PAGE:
Boy! Talk about your moral dilemmas. I am shocked, appalled and very confused. As a writer I understand I can be slightly controversial, and as a comedian I understand I have to be careful, in this age of political correctness, not to offend anybody, but I never realized I was diverting from the path of righteousness simply by using certain parts of speech. However, we live and learn. This week the Vatican has announced that we should refrain from using adjectives to describe the faithful. It’s true, look it up if you don’t believe me. Nouns and verbs are still okay, and there is no word as yet on adverbs. I know you’re asking yourself, “Hey! What about conjunctions or prepositions? Hey folks, c’mon take it slow. I mean, those guys over there are pretty old.
The thing is, I was taught that adjectives were all the words you used to describe things. That’s the definition of them. Consequently, there aren’t any other words to describe the faithful. Besides I don’t know who the faithful are. My dog’s pretty faithful, and a little lazy. Does this mean I can no longer say “The quick brown fox jumps over the lazy dog?” And what about the fox? Is he dependable as well? I guess the bigger question has to be: Will typing tests forever be shortened to, “The fox jumps over the dog.” Then again, I have no idea why this encyclical came down from on high in the first place. Is it perhaps, only for efficiency? Maybe the proper religious sentence should be; Fox jumps dog. The implications are staggering. Also, how thorough could such a typing like that test be? I mean, so much for using all twenty-six letters during the test. Then again, maybe some of those letters are banned as well. It boggles the mind, but it does shorten the test quite a bit.
And think about the music industry. Those folks live for descriptions. If the girl described in a song happens to be one of the faithful, she can no longer be beautiful, have blue eyes, ruby red lips, or a big honking zit on her oversized forehead. Yea, my taste in music is kind of out in left field. But be that as it may, every love song out there, be they for a woman, man or zombie, will have to be rewritten. And frankly, zombie love songs really lose a lot without the words, Brain-Eating.
Then there’s the whole industry of marketing. What will a marketing exec or advertiser do without adjectives? Can you imagine trying to sell laundry detergent without the slogan; New and Improved. They couldn’t even say, “Bob’s laundry stuff is good,” because good is an adjective. Imagine the ad campaign. Billboards all over the city saying only, “Buy Bob’s Laundry Stuff,” and nothing else. Then again, in this case, Bob’s and laundry describe the stuff. Therefore, the signs would actually say, “Buy Stuff.” I don’t know if it’ll help Bob or not, but it would be consumerism at its best.
Sorry Vatican folks. We in America need adjectives, so I really hope using them isn’t too big of a sin. I would hate to be standing at those pearly gates and have St. Peter tell me, “My son, you used the word ‘big’ to describe elephants two-hundred-forty-seven times. Have you any idea just how faithful elephants are?”
I’d come back with, “But I also described my cat as fluffy.”
“Oh, that’s okay, really, how faithful are cats anyway?” After a pause he’d probably say something like, “I mean they’re cats.”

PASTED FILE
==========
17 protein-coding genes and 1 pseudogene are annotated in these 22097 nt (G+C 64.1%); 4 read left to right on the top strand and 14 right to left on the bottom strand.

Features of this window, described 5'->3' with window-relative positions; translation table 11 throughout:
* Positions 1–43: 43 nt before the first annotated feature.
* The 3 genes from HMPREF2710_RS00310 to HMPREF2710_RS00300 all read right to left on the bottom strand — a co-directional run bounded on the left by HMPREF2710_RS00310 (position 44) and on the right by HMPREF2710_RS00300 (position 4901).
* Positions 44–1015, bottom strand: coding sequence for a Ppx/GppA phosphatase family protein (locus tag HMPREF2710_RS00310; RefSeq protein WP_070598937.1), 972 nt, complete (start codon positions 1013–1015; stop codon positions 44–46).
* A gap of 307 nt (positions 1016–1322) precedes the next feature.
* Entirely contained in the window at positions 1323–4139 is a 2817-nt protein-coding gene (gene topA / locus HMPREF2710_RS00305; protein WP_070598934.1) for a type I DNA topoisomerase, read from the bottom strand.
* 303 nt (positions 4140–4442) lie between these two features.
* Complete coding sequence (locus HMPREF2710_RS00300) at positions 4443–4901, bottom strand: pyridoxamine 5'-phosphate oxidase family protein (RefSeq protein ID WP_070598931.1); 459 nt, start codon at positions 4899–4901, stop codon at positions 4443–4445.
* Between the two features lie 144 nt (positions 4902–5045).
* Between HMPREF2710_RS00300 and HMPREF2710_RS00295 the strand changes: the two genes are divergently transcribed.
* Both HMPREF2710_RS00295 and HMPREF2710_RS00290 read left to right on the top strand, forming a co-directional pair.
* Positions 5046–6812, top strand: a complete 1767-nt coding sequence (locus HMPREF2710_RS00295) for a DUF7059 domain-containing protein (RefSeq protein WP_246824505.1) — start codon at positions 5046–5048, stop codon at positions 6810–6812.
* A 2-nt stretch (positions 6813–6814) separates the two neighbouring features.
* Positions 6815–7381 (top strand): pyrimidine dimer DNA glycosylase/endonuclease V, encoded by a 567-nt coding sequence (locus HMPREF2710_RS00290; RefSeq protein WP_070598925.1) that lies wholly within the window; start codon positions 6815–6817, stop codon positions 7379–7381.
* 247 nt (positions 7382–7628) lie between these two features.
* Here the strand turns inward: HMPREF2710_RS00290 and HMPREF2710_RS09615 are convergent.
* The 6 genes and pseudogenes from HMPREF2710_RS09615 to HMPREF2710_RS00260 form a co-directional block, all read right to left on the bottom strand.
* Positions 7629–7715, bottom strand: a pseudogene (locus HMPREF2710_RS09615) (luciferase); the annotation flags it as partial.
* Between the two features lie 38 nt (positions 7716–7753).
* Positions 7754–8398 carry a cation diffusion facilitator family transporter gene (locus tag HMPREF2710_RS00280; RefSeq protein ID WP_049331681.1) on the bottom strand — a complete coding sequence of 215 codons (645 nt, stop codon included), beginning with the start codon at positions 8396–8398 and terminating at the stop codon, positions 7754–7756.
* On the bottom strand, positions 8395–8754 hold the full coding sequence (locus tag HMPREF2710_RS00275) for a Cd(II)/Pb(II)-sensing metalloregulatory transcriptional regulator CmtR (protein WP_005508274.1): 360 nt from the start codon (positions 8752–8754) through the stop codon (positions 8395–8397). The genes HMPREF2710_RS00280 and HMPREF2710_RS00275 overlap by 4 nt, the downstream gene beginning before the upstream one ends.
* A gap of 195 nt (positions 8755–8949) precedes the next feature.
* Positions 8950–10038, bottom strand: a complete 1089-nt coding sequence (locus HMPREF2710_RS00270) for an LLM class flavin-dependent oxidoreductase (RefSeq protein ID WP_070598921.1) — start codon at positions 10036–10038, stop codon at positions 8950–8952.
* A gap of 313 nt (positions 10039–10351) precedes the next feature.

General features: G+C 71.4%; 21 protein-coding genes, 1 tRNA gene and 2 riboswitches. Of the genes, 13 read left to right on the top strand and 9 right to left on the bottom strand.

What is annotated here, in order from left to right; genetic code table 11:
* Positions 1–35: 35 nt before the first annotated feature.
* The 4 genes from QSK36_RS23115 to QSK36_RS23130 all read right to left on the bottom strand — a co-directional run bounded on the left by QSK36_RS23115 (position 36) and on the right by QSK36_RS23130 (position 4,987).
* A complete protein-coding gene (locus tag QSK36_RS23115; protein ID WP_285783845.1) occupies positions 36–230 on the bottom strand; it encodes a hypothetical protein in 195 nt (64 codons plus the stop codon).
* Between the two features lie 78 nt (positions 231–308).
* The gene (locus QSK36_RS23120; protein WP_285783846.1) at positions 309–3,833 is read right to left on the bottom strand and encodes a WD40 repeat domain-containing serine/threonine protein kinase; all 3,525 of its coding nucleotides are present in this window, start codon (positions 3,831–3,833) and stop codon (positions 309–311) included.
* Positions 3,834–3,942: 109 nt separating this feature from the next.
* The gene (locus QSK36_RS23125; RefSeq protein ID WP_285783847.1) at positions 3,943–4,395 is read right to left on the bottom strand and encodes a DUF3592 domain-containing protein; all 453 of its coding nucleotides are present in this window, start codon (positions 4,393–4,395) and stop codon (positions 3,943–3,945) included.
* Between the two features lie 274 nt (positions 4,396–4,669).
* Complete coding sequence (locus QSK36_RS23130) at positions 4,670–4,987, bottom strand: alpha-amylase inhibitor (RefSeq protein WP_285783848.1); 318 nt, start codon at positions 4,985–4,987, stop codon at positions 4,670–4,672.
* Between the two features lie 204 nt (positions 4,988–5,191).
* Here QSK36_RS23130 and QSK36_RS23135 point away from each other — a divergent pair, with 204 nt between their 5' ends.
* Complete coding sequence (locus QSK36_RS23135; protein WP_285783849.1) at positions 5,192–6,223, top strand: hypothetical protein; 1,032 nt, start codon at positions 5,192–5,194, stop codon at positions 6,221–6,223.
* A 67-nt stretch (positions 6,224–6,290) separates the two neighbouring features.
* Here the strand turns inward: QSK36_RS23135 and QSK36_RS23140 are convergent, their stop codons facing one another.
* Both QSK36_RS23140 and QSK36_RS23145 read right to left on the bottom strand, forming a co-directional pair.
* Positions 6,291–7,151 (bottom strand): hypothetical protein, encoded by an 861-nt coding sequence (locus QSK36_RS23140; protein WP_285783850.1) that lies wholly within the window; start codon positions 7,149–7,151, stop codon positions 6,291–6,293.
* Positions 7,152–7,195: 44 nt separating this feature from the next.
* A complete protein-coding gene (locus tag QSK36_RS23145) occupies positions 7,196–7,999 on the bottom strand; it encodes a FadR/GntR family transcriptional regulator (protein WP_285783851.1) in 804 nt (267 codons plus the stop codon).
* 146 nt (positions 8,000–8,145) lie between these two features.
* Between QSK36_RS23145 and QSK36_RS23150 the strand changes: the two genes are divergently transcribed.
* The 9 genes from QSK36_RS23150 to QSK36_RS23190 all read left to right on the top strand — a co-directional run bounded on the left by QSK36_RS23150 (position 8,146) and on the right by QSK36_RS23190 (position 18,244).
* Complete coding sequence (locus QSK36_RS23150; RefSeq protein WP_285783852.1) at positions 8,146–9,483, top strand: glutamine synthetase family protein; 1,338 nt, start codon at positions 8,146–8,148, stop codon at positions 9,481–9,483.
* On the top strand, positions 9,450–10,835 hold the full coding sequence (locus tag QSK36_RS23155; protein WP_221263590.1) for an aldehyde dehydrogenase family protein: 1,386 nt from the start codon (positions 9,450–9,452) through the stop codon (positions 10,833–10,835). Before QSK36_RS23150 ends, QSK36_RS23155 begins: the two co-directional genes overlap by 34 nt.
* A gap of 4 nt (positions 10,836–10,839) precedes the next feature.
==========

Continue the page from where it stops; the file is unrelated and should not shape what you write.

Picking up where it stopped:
All this being said, the ramifications go far deeper. If I can’t say, “The slow guy is here.” Can I say, the guy got here slowly? The simple L-Y ending turns the adjective into an adverb, and there’s no decision on adverbs. Could this be the loop-hole which starts the next world war? Then there’s verbs. Shining is a verb but one can also say, “The shining star.” Assuming that stars are relatively loyal, this could be against the law. This kinda stuff overwhelms my imagination.
Of course, I could choose to go rogue and ignore the new law. My palms are sweaty just thinking about it. I’ll bet that hardened criminals like John Dillinger probably used adjectives, and they shot him down in the middle of the street in front of a theatre. This sort of thing can really put a damper on all kinds of after movie discussions. Apparently, I’ll have to be super careful.
I’ll change my name to Mr. Why?, and go underground. I’ll stalk libraries and never use the same Wi-Fi site twice. My children will go to school with bags over their heads so they can’t be identified. Then again, if they’re the only ones in the whole high-school with bags on their heads, they’ll probably be pretty easy to spot. I may have to rethink that one.
And how could such a law be enforced? Bonnie and Clyde ran rampant for just over two years before they were caught. I wonder if they ever described anything? Either way they got caught because somebody snitched on them. I’ll have to limit my friends and go totally solo. I may even end up being labeled, in the media, as, “The Lone Describer” The FBI will have my picture in every post office from coast to coast. But they’ll never catch me. I’ll be a stain on some young federal agents record who’ll never get promoted because of my descriptive prose. Perhaps they’ll even have to leave the force in disgrace and take up beekeeping in the Philippines. All of you law enforcement professionals, be very afraid. Ha Ha Ha.
Hold on a second. What if there won’t be any police, or federal agents pursuing me for these heinous crimes? Maybe, because of where the edict came from, this wouldn’t be an offense of this world, but it is in the next. What if the supreme being decides to wait until the afterlife to punish me. I’ve heard He, or She has some pretty severe punishments that can last one hell of a long time. Perhaps I should rethink this life of crime.
Um, You, up there in heaven, in case you’re looking at all this, I apologize for using the word Supreme in the last paragraph. I just realized it’s a descriptive word. Sorry!